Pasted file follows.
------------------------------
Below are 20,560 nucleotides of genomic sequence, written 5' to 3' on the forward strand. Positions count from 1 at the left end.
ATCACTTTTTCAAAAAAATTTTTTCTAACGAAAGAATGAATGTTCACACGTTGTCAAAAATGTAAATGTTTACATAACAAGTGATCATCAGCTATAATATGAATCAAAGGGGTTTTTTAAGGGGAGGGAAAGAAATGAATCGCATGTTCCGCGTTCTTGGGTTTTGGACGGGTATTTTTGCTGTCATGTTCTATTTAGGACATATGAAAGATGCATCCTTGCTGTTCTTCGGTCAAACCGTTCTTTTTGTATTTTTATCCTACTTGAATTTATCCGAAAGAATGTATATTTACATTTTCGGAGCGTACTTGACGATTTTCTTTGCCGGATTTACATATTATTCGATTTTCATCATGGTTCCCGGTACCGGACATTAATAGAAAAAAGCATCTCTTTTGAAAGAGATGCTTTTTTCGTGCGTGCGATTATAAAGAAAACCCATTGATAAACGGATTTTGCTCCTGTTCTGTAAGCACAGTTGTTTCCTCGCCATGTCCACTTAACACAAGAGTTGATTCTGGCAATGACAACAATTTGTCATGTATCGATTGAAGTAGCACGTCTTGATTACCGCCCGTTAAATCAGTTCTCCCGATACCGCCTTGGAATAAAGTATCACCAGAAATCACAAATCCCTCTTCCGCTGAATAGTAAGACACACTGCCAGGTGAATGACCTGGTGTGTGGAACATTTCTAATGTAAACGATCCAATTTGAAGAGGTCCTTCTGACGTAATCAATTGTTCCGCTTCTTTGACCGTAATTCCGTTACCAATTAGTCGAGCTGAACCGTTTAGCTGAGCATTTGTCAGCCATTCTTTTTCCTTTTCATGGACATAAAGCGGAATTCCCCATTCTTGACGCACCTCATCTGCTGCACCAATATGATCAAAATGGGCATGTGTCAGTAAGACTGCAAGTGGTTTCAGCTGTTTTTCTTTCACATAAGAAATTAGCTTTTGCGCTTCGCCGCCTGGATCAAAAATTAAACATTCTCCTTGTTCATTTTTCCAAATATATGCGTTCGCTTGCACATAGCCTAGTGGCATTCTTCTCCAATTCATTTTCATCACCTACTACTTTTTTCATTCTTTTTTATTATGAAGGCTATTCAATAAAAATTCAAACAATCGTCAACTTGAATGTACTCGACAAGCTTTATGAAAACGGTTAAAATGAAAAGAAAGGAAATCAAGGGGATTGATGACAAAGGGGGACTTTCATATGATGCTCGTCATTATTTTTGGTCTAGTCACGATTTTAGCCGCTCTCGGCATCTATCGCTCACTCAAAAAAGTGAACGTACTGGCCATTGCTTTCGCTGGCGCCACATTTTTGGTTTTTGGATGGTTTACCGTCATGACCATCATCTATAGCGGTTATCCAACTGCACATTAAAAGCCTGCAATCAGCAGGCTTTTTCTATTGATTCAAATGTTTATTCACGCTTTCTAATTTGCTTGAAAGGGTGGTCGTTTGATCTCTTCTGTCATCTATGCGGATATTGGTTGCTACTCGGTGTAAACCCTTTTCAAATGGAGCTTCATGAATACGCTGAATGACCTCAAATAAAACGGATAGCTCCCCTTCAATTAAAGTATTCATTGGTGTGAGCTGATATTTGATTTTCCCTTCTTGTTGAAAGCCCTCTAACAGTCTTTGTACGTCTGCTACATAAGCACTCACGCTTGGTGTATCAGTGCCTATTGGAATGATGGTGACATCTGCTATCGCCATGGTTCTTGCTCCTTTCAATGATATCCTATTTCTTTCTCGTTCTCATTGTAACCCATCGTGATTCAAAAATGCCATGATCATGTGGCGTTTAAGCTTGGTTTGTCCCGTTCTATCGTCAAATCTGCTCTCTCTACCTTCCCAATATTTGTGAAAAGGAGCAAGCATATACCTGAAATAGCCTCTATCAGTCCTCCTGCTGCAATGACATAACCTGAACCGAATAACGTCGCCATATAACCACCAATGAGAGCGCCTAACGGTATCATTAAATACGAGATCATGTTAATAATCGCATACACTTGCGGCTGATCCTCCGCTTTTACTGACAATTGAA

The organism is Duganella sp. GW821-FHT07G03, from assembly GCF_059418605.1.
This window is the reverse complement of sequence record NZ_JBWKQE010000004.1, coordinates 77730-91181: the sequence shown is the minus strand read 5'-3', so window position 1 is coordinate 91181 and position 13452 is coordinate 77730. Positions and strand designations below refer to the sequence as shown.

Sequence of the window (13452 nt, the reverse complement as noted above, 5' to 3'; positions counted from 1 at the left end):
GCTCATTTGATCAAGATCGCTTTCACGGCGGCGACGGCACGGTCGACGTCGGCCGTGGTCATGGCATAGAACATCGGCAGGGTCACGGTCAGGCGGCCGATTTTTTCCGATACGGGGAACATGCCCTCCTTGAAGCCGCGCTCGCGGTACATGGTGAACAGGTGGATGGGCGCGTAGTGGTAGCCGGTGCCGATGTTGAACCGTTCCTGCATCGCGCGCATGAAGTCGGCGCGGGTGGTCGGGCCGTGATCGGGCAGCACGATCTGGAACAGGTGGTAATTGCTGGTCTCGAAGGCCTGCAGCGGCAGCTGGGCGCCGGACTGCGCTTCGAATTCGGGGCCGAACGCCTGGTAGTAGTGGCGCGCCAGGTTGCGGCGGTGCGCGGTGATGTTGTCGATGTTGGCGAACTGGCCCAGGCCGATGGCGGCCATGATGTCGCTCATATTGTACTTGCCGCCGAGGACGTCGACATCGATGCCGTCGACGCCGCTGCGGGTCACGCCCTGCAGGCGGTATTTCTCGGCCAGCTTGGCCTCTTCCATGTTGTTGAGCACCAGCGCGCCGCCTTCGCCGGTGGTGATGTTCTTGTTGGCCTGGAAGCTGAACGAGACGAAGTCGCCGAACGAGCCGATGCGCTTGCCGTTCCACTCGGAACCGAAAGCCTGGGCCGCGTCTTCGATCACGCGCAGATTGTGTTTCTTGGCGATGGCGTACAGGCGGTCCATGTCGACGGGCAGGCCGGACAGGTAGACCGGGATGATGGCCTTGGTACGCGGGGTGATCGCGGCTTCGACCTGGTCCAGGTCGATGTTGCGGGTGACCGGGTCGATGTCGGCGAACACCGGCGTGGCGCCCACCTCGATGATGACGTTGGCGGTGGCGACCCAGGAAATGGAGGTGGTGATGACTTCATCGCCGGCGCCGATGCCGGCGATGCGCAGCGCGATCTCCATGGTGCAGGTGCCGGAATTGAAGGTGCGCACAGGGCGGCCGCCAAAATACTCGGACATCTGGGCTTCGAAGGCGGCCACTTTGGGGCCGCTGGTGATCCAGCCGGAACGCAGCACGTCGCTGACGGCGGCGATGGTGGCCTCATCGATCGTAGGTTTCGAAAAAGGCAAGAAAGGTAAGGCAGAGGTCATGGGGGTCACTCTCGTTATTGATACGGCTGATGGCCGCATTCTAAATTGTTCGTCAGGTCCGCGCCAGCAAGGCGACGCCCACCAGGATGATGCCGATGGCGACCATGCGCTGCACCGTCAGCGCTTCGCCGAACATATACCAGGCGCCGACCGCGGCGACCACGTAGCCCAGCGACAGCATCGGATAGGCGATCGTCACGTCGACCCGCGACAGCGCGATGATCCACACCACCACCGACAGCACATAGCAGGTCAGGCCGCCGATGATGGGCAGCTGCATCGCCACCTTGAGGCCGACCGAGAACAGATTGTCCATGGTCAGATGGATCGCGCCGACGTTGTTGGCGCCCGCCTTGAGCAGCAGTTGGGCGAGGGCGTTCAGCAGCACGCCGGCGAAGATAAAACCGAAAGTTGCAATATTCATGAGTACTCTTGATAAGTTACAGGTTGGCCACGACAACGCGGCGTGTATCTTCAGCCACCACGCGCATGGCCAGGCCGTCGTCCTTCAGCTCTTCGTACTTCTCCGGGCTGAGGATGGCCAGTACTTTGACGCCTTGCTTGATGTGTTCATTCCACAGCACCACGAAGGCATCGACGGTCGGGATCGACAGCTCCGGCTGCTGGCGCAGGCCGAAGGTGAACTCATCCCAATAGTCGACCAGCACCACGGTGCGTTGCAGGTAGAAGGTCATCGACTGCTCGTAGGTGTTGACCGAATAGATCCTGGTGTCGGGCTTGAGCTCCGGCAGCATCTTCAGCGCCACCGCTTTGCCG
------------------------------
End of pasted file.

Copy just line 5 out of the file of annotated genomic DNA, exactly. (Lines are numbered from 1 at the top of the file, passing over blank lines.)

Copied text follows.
Sequence of the window (13452 nt, the reverse complement as noted above, 5' to 3'; positions counted from 1 at the left end):